WITHIN a week of his appointment as the new National Security Adviser (NSA), Sambo Dasuki has displayed a greater appreciation of a more nuanced approach to the raging insurgency in the country. He has visited Yobe and Borno states, the epicenter of the Boko Haram problem; he held discussions with the Borno Elders’ Forum and the governors of the two states.
This was far more than was done by his predecessor, Andrew Owoye Azazi. Azazi got things wrong from the beginning, largely because of his mindset. He saw the insurgency as a political weapon in the hands of Northerners with grievances against President Goodluck Jonathan. He then tried to link the fight against Boko Haram to the broad international narrative of ‘war on terror’, hoping to enlist the United States in his fight.
The huge sums appropriated for security, like bee to nectar, was attracting dubious security contractors to partake in the feasting on contracts. Security then took a life of its own, and there was no longer an incentive to end the crisis.
Azazi, who had been retired from the army for controversies, was too much sucked into a wrong-headed analysis of the insurgency and therefore proved more of a liability in the struggle to overcome the Boko Haram insurgency.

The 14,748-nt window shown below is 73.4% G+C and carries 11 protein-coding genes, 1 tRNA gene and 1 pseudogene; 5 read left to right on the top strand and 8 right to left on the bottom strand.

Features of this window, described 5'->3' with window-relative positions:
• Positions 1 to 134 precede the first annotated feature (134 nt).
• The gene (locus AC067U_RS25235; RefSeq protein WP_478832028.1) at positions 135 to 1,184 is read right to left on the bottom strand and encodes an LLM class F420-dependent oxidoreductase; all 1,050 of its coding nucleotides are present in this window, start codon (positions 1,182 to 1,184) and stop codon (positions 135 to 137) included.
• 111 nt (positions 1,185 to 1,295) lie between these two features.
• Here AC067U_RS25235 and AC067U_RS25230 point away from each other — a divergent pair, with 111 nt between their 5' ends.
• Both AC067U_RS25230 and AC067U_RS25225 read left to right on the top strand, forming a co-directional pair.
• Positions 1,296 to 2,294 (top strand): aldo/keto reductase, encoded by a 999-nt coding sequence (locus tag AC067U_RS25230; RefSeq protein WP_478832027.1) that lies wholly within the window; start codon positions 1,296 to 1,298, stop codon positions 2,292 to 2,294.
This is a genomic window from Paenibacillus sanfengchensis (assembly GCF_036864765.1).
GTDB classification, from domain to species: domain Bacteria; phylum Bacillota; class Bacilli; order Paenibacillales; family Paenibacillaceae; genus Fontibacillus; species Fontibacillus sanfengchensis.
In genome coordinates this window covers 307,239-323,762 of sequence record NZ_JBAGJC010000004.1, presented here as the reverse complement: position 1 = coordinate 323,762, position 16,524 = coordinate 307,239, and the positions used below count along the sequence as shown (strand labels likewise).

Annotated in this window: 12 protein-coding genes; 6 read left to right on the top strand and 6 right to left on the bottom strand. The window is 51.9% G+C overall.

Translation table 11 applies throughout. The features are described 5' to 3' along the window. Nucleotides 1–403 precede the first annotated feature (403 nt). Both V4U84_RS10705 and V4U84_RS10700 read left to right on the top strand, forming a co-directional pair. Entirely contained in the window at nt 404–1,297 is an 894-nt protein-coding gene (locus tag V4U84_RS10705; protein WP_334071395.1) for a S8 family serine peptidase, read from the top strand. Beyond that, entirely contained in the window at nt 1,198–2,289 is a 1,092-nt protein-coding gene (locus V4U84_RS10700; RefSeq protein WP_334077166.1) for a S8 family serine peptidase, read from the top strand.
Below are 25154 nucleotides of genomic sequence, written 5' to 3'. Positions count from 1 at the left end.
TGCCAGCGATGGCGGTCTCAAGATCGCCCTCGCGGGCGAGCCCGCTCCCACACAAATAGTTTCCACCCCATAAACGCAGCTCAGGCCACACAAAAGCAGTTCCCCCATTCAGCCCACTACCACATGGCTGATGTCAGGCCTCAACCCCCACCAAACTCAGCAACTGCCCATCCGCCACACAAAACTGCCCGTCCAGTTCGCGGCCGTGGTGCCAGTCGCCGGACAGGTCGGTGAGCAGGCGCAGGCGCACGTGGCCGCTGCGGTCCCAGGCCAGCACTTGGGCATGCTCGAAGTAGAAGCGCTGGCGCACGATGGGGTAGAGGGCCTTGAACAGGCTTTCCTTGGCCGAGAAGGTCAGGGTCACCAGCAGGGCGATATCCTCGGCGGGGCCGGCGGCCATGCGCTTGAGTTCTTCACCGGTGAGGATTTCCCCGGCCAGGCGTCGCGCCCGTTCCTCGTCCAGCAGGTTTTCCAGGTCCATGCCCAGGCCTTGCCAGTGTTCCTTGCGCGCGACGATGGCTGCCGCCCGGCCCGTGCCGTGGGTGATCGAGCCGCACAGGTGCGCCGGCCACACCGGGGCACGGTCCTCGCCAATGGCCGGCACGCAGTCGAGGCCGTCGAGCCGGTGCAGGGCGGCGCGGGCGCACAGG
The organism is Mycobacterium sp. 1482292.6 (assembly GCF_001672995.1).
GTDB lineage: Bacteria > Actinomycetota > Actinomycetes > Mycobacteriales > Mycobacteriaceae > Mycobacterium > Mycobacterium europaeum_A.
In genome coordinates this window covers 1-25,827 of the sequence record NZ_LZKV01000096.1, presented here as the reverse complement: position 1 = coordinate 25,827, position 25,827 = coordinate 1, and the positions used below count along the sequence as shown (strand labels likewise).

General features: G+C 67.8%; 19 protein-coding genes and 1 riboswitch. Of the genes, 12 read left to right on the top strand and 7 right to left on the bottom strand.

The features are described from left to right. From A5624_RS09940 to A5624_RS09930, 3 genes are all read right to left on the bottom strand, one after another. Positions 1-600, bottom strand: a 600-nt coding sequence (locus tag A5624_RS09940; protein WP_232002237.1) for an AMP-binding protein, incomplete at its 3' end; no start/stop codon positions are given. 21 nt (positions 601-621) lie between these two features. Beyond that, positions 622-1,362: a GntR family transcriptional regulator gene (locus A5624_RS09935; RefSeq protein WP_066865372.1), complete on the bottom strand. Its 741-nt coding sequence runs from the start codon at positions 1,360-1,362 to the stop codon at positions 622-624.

Sambo Dasuki seems to appreciate the fact that there can be no shooting through the insurgency and has stated that the best way out was to engage in dialogue. If that reflects the desire of President Jonathan, I do hope all those concerned will assist to get the process of dialogue going.
I have taken my cue about dialogue from the Borno Elders as well as governor Kashim Shettima; they have consistently argued that social and economic life has become paralysed in the state; that much I verified, having spent a week in Borno, recently. And by extension, we are facing the same paralysis in several parts of Northern Nigeria.
I hope that Sambo Dasuki nurses no delusions that his will be an easy task; he has his work cut out! But I do wish him success, because we cannot sustain life in the North the way things are at the moment, and by extension, Nigeria will not know meaningful peace and development, if we do not bring closure to the Boko Haram insurgency.